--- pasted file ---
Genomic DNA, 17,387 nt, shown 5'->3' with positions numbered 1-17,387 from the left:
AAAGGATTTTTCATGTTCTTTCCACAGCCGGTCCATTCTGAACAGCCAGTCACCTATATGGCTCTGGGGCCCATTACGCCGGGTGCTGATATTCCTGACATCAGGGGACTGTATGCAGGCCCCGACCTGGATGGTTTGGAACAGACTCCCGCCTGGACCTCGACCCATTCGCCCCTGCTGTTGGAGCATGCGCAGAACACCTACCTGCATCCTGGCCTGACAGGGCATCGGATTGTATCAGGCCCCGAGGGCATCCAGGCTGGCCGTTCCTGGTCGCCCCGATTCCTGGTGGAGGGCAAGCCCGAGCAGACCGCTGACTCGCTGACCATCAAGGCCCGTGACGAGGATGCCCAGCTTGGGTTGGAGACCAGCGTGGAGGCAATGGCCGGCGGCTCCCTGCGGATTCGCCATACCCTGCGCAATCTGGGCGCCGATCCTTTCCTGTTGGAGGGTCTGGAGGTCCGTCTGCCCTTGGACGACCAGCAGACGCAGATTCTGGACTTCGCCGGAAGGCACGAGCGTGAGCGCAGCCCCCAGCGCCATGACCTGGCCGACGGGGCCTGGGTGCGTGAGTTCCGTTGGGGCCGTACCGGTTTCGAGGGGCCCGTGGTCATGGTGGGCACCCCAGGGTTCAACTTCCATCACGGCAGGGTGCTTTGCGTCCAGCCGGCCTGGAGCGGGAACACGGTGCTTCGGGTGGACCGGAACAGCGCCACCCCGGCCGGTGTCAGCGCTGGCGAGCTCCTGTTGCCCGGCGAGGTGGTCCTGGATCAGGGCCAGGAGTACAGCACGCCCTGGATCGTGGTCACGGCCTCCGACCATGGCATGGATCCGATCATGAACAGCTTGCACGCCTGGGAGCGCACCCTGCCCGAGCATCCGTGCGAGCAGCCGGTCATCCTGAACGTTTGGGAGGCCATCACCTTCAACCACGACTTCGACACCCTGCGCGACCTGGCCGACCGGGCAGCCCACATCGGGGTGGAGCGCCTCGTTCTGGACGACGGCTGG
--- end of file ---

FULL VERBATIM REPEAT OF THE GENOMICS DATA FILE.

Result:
Genomic DNA, 17,387 nt, shown 5'->3' with positions numbered 1-17,387 from the left:
AAAGGATTTTTCATGTTCTTTCCACAGCCGGTCCATTCTGAACAGCCAGTCACCTATATGGCTCTGGGGCCCATTACGCCGGGTGCTGATATTCCTGACATCAGGGGACTGTATGCAGGCCCCGACCTGGATGGTTTGGAACAGACTCCCGCCTGGACCTCGACCCATTCGCCCCTGCTGTTGGAGCATGCGCAGAACACCTACCTGCATCCTGGCCTGACAGGGCATCGGATTGTATCAGGCCCCGAGGGCATCCAGGCTGGCCGTTCCTGGTCGCCCCGATTCCTGGTGGAGGGCAAGCCCGAGCAGACCGCTGACTCGCTGACCATCAAGGCCCGTGACGAGGATGCCCAGCTTGGGTTGGAGACCAGCGTGGAGGCAATGGCCGGCGGCTCCCTGCGGATTCGCCATACCCTGCGCAATCTGGGCGCCGATCCTTTCCTGTTGGAGGGTCTGGAGGTCCGTCTGCCCTTGGACGACCAGCAGACGCAGATTCTGGACTTCGCCGGAAGGCACGAGCGTGAGCGCAGCCCCCAGCGCCATGACCTGGCCGACGGGGCCTGGGTGCGTGAGTTCCGTTGGGGCCGTACCGGTTTCGAGGGGCCCGTGGTCATGGTGGGCACCCCAGGGTTCAACTTCCATCACGGCAGGGTGCTTTGCGTCCAGCCGGCCTGGAGCGGGAACACGGTGCTTCGGGTGGACCGGAACAGCGCCACCCCGGCCGGTGTCAGCGCTGGCGAGCTCCTGTTGCCCGGCGAGGTGGTCCTGGATCAGGGCCAGGAGTACAGCACGCCCTGGATCGTGGTCACGGCCTCCGACCATGGCATGGATCCGATCATGAACAGCTTGCACGCCTGGGAGCGCACCCTGCCCGAGCATCCGTGCGAGCAGCCGGTCATCCTGAACGTTTGGGAGGCCATCACCTTCAACCACGACTTCGACACCCTGCGCGACCTGGCCGACCGGGCAGCCCACATCGGGGTGGAGCGCCTCGTTCTGGACGACGGCTGG